I think the heart of idolatry is about control. Whether it is a statue or a lucky coin or a graph on a computer. An idol summons the presence of the power and blessing of God on my terms, at my timing, under my conditions, as if I cannot trust the true and living God to generously give his blessing. You see, there are two kinds of idolatry. It’s not just about worshipping another god. It’s also about trying to control the one true God we worship.
Idols of any kind are wrong, whether they are the idols of others that we make fun of, or whether they are the idols we secretly cherish in our own hearts. Idols are wrong because they cannot do justice to the true and living God. They are poor substitutes. They cannot take his place. They cannot do what he can do. They try to make visible what cannot be seen, and make physical what is purely spiritual. They are made of wood, so they cannot see. They are made of stone, so they cannot hear. They are graphs on a computer screen that cannot encourage or affirm me. If they fall down, they cannot even pick themselves up. So why would anyone ever ask for their help?
People make idols. They cannot bring us fellowship with the God who made us. They are illusions. Figments of our own imagination. They cannot do justice to the God who in his infinite wisdom imagined and designed and made us. As Paul says in Romans chapter 1,
They exchanged the truth about God for a lie, and worshiped and served created things rather than the Creator – who is forever praised. Amen.
Worshiping gods we make instead of the God who made us. Robbing him of his glory, giving it to lesser, unworthy things. Our highest dignity is to know and love and serve our maker. But by bowing down to created things, the works of our own hands, we make ourselves less human.
No image, no representation can do justice to the glory of the true and living God. A statue of a bull could try to represent God’s strength, but not his holiness. A statue of a woman with a blindfold holding a pair of scales, could try to represent God’s impartial justice, but not his fatherly care for the poor and the weak. A crucifix can remind us of pain and suffering of the cross. But it cannot do justice to the strength and willingness of Jesus’ sacrifice the power of his resurrection or the vigour of his risen life. Idols reinforce the image of God that we imagine, rather than seeking God as he really is. And relying on idols in our worship of God means not coming to God with humble and broken hearts, but expecting God to come to us on our own terms, and at our demand. It means forsaking the true God and worshipping as God our own hopes and aspirations, our own needs and wants. Gods of war and fertility and vengeance rather than the God of truth and faithfulness and grace. It means trying to tame God, like chaining a bear and training it to dance to our music.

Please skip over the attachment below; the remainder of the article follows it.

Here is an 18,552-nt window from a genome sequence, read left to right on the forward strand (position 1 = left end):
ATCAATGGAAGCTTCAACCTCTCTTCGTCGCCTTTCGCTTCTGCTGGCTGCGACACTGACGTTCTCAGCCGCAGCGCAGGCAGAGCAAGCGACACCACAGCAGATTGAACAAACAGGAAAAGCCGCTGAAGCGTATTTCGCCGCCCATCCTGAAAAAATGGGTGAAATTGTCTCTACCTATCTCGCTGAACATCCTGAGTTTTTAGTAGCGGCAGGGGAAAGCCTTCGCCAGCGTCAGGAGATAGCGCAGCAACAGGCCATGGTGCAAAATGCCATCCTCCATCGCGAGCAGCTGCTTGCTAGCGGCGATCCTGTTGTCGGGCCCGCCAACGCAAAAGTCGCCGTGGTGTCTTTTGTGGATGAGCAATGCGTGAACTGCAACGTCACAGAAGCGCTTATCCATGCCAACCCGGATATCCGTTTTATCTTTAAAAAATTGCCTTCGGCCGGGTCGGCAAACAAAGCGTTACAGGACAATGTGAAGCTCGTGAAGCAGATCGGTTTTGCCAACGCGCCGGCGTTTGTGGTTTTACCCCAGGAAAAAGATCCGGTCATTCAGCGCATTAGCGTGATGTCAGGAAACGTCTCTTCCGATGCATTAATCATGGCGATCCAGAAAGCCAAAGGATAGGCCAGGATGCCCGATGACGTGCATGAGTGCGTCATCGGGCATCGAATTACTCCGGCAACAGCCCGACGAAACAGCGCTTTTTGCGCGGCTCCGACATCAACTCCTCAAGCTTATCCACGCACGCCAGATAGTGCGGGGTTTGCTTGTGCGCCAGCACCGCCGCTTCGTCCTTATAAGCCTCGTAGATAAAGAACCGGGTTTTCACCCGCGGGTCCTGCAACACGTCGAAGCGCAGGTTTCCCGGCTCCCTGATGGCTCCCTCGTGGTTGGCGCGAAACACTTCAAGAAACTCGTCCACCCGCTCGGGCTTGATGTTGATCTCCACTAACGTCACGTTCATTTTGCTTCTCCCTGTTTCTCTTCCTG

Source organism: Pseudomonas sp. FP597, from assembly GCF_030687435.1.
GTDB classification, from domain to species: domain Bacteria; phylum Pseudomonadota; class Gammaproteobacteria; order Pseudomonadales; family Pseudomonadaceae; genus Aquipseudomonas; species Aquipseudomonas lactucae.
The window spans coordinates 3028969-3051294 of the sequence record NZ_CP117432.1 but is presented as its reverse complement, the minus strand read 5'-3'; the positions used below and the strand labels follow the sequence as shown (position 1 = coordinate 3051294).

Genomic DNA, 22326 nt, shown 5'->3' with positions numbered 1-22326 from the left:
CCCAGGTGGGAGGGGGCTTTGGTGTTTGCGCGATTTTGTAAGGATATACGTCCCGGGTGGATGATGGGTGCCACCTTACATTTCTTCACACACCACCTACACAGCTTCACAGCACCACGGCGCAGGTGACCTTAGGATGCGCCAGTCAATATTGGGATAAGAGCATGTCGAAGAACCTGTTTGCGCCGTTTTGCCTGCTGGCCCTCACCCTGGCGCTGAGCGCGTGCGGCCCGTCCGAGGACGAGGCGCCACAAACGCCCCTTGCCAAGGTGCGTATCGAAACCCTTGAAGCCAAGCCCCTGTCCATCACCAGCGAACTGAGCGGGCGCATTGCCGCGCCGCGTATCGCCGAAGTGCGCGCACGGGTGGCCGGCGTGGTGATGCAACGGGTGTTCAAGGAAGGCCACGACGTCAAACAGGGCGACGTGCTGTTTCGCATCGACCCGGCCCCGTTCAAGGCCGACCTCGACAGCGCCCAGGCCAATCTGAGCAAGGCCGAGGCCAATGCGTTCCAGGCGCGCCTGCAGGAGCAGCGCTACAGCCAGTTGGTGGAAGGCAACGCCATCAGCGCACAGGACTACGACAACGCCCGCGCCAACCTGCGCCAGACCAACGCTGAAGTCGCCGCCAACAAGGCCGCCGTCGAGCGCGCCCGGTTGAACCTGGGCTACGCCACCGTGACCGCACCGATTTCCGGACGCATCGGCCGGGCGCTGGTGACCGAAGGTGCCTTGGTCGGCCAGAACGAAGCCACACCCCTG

No, the only image of God, the only true visible, tangible representation of his being, the only picture that does justice to the complex nature of the true and living God, is our Lord Jesus Christ. The apostle Paul says in Colossians chapter 1,
He, the Son, is the image of the invisible God, the firstborn over all creation.
It is Christ who shows us what God is like. It is he who brings the presence of God into our lives. It is he who is not controlled by us but who moves us by his own Spirit. It is he, and not a picture of him, not a Christ frozen in place on a cross, but the real him, made real on every page on the bible. He is God with us, the word of God revealed to us, the Son of God who makes him known. He is the image of God. The image in which we were made. The image in which we are being restored by his Spirit. When we imagine that God is absent and that we must summon his blessing into our life, Christ is the presence of God with us.
At the heart of idolatry is the desire for control. To tame God. Like Adam and Eve who took the forbidden fruit to be like God. To master God so that he dances to our tune. So at the heart of faith must be the decision to give up control. To acknowledge our creator who does as he pleases. To acknowledge our Father who does everything for our good. To acknowledge our Saviour who doesn’t need to be put on tap because his blessing floods our life. To acknowledge the Spirit, the power of God at work in our lives, setting us free for God and for our true selves. Maybe not on our terms. Maybe not at our appointment. But continuously and generously, he comes to us and is at work all around us, if we have eyes to see it.
We can make fun of savages and of their idolatry. But our own behaviour makes fun of us. May we have grace from God to root out all idolatry from our hearts to serve the true and living God.